May 21st, 2011, 08:21 AM
Fred bear Alaskan compounds were the top of the line bows for bear archery.
May 21st, 2011, 04:01 PM
And their limbs were the top of the line no matter what bow you bought. you can't say that about any other bow but Darton and Martin!!!!!!!!!!
May 21st, 2011, 04:15 PM
Now a days you do not know if you are buying a pc of junk or not. Limbs blowing up, stuff just coming off. The true artist were out there making archery what it is today. Now it's about price. This is one of the reasons I have stuck with Darton. They are always innovating new product to better archery, not for the sale! Fred Bear used be like that until he passed a way and the company was bought out. This why old bear archery recurves sell at such a high price.
So does the top of the line compounds in the 80's. So if you have a Alaskan II or Other II's, these compounds are going up in price because Fred was still around and he had Bill Stewart back to help make these wood riser compounds that shot as fast as anything else and tech to make the long fiber resin limbs that would not break down even if the limbs had many nics in them. Fred used the top companies when it came to building his materials.
May 21st, 2011, 04:18 PM
I am 51 years old and I remember when there was no compounds and you had choice to buy Bear or to buy the others.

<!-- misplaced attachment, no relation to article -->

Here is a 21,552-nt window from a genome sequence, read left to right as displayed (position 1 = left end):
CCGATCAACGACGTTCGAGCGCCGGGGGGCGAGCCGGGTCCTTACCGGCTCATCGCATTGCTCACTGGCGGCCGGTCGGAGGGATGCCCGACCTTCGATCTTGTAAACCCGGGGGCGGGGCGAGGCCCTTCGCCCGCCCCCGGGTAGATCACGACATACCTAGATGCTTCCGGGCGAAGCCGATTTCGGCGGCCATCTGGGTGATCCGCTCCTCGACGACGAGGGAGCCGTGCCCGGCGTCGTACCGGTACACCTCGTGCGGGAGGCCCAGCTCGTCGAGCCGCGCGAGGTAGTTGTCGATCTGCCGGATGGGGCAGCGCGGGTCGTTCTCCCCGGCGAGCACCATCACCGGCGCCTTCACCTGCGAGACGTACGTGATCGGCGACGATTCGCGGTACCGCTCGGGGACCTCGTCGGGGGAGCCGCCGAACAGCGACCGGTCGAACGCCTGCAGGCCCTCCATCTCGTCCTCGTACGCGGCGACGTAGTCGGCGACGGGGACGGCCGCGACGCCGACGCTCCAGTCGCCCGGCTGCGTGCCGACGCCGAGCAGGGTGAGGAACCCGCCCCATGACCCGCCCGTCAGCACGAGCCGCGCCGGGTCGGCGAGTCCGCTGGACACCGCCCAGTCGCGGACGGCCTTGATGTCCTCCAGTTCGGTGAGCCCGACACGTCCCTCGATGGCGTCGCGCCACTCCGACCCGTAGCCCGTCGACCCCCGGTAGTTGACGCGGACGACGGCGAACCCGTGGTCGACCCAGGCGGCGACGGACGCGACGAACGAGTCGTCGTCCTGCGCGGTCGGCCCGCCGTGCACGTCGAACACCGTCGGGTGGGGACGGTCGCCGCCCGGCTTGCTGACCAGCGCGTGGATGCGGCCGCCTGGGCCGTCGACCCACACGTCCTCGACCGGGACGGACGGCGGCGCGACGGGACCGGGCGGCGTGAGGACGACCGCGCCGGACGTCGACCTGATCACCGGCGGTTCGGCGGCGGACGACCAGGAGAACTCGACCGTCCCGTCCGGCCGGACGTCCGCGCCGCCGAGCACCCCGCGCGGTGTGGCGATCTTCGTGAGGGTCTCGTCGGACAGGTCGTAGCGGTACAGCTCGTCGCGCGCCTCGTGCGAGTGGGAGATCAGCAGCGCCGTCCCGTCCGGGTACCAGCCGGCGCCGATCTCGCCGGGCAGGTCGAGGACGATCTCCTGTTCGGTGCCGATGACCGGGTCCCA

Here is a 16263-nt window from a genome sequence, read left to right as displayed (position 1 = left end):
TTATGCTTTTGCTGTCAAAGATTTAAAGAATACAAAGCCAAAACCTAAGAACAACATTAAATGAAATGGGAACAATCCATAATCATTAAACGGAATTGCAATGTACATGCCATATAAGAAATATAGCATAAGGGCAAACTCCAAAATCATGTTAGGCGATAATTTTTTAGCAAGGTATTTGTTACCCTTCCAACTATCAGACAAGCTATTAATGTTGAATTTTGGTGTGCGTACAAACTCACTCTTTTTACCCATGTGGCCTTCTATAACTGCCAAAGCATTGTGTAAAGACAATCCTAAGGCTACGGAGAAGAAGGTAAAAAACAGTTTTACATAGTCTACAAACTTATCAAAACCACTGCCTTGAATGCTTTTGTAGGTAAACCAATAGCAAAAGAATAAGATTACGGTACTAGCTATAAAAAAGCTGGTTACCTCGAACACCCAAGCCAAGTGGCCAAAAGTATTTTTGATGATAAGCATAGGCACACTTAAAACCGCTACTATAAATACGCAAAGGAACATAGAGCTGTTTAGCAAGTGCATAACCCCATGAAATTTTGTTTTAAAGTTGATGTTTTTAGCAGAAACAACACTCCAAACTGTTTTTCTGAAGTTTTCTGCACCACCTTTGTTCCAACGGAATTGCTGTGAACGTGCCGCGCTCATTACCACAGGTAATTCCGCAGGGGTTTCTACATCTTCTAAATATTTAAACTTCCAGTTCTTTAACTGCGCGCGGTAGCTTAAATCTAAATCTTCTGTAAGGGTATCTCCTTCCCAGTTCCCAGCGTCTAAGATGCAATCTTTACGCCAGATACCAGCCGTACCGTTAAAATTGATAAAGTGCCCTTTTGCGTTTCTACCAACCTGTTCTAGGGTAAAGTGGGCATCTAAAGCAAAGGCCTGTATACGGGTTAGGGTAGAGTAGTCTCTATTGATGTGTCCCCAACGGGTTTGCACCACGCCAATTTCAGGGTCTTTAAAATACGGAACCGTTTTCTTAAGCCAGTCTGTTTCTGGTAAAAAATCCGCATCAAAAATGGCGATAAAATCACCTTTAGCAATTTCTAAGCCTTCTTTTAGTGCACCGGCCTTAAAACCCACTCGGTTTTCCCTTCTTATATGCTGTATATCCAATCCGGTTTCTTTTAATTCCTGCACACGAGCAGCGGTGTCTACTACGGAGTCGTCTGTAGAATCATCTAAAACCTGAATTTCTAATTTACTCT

May 21st, 2011, 04:21 PM
I wish I could find my old Whitetail II that I had. I think my dad threw it in the dumpster when he cleaned out the house. I loved that bow...
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June 13th, 2011, 09:33 PM
I picked up a Whitetail Hunter for $25 on Ebay not too long ago. When it arrived I was surprised to see that the cables, paint, wheels, string all looked new! Somebody really took care of the bow.
I grabbed an arrow and my release and stepped out to my range. Upon release I think my bow hand went numb from the vibration and two fillings fell out of my teeth. Talk about hand shock. I quickly found a spot for it on the rack and forgot about it. A couple of months later I was messing around and decided to give it another go. Same reaction. After shooting that bow it surprises me that compounds ever came out of their infancy. They were crude and not pleasant to shoot. I know now why the bow looks like new. The guy that had it before me wasn't tough enough to shoot it either!
June 28th, 2011, 01:29 PM
July 2nd, 2011, 11:51 AM
Say Recurve bow to drop the Dl from 32 to 25 You would need different wheels and I don't think tyhat bear had any thing that short as the Ata was so long that you would need a real small wheel to get that short, about 1 1/4 to 1 1/2 Dia.
July 5th, 2011, 02:37 PM